Business Today - - IMPACT WOMEN - By E. KUMAR SHARMA

FEW OUT­SIDE the In­dian mi­cro­fi­nance world know that Praseeda Ku­nam and her hus­band, Balachan­der Kr­ish­na­murthy, an IITian and Univer­sity of Chicago alum­nus, played a cru­cial role in the early years of SKS Mi­cro­fi­nance, which went on to be­come a be­he­moth in mi­cro-lend­ing, and was the first In­dian mi­cro­fi­nance in­sti­tu­tion (MFI) to get listed in the stock mar­ket. Praseeda joined Vikram Akula’s SKS Mi­cro­fi­nance, an up­com­ing MFI then, as its Di­rec­tor of Op­er­a­tions in Hyderabad in 2003. This was af­ter a four-year stint abroad, where she did an MBA and Masters in In­for­ma­tion Man­age­ment from Wash­ing­ton Univer­sity in St. Louis. There­after, she worked in Cen­tral Asia on a United States Agency for In­ter­na­tional De­vel­op­ment (USAID) trade and in­vest­ment project, look­ing at fa­cil­i­tat­ing growth for small and medium busi­nesses. Af­ter work­ing with SKS for two and a half years, Ku­nam moved on to join ABN AMRO Bank to help MFI start-ups to build ca­pac­ity in fi­nan­cially un­der­served ar­eas such as north-east, UP and Bi­har. She and Bala – as her hus­band is called, then rus­tled up ` 8 lakh to set up Samhita Com­mu­nity De­vel­op­ment Ser­vices as a Sec­tion 25 com­pany. Samhita is a group of com­mu­nity de­vel­op­ment in­sti­tu­tions em­pow­er­ing women of poor house­holds to lead a life with dig­nity and work op­por­tu­ni­ties. Oper­at­ing across the ru­ral heart­land of Cen­tral and North In­dia – like Baghelk­hand and Bun­delk­hand in Mad­hya Pradesh – with an em­pha­sis on re­mote re­gions, Samhita pen­e­trates into dis­ad­van­taged com­mu­ni­ties for mi­cro­fi­nance of­fer­ings and in­come build­ing ac­tiv­i­ties, and then fol­lows up with so­cial ser­vices such as fi­nan­cial lit­er­acy, le­gal lit­er­acy, and health ed­u­ca­tion. To­day, Samhita works with 150,000 house­holds ex­tend­ing both fi­nan­cial and non-fi­nan­cial ser­vices.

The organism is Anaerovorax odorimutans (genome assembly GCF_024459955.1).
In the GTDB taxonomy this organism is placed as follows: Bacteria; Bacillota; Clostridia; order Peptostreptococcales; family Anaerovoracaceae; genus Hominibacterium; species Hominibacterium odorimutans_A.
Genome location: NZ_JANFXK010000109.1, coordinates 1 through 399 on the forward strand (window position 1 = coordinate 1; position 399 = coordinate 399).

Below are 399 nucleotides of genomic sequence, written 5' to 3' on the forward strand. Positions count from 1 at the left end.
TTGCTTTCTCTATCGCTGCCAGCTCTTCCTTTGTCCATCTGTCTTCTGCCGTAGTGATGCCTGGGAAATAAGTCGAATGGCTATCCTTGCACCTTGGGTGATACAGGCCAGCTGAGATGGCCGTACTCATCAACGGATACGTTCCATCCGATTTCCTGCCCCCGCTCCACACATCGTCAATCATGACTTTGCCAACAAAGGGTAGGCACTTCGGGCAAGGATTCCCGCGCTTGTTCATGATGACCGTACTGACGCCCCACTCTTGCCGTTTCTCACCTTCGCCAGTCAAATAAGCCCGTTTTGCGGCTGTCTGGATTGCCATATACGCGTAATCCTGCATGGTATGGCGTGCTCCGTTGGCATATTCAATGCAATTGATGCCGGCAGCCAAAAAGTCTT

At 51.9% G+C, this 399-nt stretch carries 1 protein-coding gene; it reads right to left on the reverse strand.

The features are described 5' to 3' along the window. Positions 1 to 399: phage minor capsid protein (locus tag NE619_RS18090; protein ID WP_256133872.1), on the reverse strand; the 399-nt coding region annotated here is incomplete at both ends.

Lately, there has been a huge fo­cus on the is­sue of women’s le­gal rights. “Eco­nomic em­pow­er­ment of women is not com­plete if they are not in a po­si­tion to make de­ci­sions on their own. For this, aware­ness of their le­gal rights and en­ti­tle­ments is fun­da­men­tal,” says Praseeda. Lever­ag­ing its mi­cro­fi­nance net­work, Samhita has trained around 50,000 women so far on the is­sues of le­gal and other pro­tec­tion avail­able un­der laws such as Pro­tec­tion of Women from Do­mes­tic Vi­o­lence Act, Pro­tec­tion against Sex­ual Ha­rass­ment at Work Place (Pre­ven­tion, Pro­hi­bi­tion and Re­dres­sal) Act and Pre-con­cep­tion and Pre-natal Di­ag­nos­tic Tech­niques Act. Praseeda is cur­rently pi­lot­ing a “Com­mu­nity Cat­a­lyst” pro­gramme wherein se­lected women from the com­mu­nity act as change agents for en­sur­ing real ac­cess to en­ti­tle­ments in­tended for the poor­est of the poor, some­thing ba­sic that of­ten does not reach them.

WHY SHE MAT­TERS She is work­ing hard to ed­u­cate poor women on their fi­nan­cial and le­gal rights PRASEEDA KU­NAM CO-FOUNDERANDCEO, SAMHITA COM­MU­NITY DE­VEL­OP­MENT SER­VICES

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